Hot Air: Junked

The shelf life for these accessories was not long.

By Aaron Roberts. Posted 02/24/2011 16:00 2 Comments     ShareThis

Hot Air Masthead

Much like any other game system, the DS had its shared of peripherals.  And, as we have become accustomed to over the decades, many of these peripherals and accessories were under-utilized, at best.  Let’s take a stroll down memory lane and reminisce about DS’s forgotten, faded add-ons.

DS Rumble Pak: It plugged into Slot 2 of the original DS and brought force feedback to the portable gaming scene.  Certain games like Metroid Prime Pinball and Star Fox Command were made to be played with it.  There were a share of problems, however.  Like how the DS Rumble Pak jolted in weird directions on occasion, how it made crazy noises that totally distracted you from the game, and singled you out for attention with the volume down riding the bus or on the subway or such.  Plus, the advent of DSi, with only one slot, made it totally obsolete.

Guitar Grip: A clever way of getting around the system limitations of the DS to make the real Guitar Hero experience portable. Despite having fewer fret buttons than its home console contemporaries, the Guitar Grip was a reasonable way to manage the experience.  Unfortunately, much like the above, DSi really made the Guitar Grip useless, and many who did use it got painful hand cramps.  Add to that the Guitar Hero series has already been killed off completely by Activision.  Oops.

Slide Controller: Unlike the other accessories listed here, the Slide Controller was really only intended for one game:  Slide Adventure: MAGKID.  It– again– plugged into DS’s second slot and worked as kind of a stand for the system.  The player slid the system around on a table top or other flat surface, and the Slide Controller sensed the motion much like an optical mouse would.  Since this was technically only made for one game, it’s not a huge disaster or anything.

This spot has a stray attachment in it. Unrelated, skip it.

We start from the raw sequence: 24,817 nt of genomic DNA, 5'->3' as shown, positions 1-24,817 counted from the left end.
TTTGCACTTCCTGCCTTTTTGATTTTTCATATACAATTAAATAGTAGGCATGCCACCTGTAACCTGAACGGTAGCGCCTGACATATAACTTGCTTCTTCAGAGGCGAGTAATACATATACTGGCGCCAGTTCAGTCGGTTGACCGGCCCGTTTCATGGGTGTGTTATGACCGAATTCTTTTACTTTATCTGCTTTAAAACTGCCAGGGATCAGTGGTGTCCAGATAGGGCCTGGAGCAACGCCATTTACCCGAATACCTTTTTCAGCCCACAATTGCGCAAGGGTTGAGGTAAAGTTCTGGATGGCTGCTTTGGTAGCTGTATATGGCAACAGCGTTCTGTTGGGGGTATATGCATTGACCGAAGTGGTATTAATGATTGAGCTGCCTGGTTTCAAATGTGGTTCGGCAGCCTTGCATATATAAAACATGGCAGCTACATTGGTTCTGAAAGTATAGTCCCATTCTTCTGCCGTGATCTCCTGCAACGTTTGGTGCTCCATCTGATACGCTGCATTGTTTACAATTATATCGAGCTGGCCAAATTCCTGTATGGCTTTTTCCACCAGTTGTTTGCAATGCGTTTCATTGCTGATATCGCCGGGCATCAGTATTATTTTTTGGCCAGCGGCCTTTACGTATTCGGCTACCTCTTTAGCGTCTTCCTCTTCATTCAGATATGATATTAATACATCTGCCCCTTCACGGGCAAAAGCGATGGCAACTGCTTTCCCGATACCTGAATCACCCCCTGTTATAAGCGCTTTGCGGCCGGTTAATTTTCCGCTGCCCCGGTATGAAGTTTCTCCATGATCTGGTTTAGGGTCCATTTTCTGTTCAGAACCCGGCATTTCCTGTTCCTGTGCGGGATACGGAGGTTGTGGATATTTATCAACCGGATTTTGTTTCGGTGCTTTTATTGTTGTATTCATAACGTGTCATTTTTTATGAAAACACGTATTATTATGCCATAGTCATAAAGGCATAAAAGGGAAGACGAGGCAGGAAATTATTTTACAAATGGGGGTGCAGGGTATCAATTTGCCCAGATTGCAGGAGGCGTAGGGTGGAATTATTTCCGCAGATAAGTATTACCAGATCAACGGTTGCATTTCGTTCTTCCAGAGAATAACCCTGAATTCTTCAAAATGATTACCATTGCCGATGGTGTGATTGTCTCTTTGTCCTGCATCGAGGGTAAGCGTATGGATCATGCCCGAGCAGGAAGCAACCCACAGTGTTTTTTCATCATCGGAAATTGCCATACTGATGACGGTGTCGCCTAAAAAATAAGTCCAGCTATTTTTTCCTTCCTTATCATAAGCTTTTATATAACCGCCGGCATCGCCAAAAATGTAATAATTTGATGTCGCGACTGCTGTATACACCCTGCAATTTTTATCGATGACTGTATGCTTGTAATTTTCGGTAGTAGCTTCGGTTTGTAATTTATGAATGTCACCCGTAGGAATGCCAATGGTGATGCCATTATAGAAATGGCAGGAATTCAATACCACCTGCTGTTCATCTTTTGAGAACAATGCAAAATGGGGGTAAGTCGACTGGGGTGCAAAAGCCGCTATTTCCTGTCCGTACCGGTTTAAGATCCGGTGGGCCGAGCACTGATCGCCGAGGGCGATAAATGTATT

Nintendo Wi-Fi Dongle: This wasn’t a DS-specific device, but it was as much intended for DS gamers as for Wii users.  The reason is that it is patently useless for non-Nintendo devices.  The only situation where the dongle is your best, most cost-effective kind of Wi-Fi is the situation where you have a desktop computer with a wired internet connection, a Wii, a DS, and nothing else.  Plus, unless you have a PC that runs Windows XP, the dongle won’t even be able to interface with your connection, regardless.  BAM.

DS Headset: Did you even know there WAS a DS Headset?  Well, there was.  And you could use it to listen in and have voice chat with your fellow gamers who play all of those DS games that support voice chat.  This piece of hardware would have been even slightly useful if most of those six games didn’t also support chat through the built-in DS microphone.  Also, how many times did you actually use DS voice chat on those games, anyway?  I can count those times on one finger for myself.

2 Responses to “Hot Air: Junked”

  • 135 points
    juno2023 says...

    Legal issues didn’t help the dongle much either.

  • 702 points
    Matthew Tidman says...

    I remember seeing the DS Headset on the clearance rack at Walmart for $5. Thought it was overpriced then too. I dunno, maybe if I’d actually been able to connect to the Internet through WPA encryption I’d have been more likely to voicechat in games. As it was, generally I’d only connect when at a public access point. It’s not good to yell at your DS in public.

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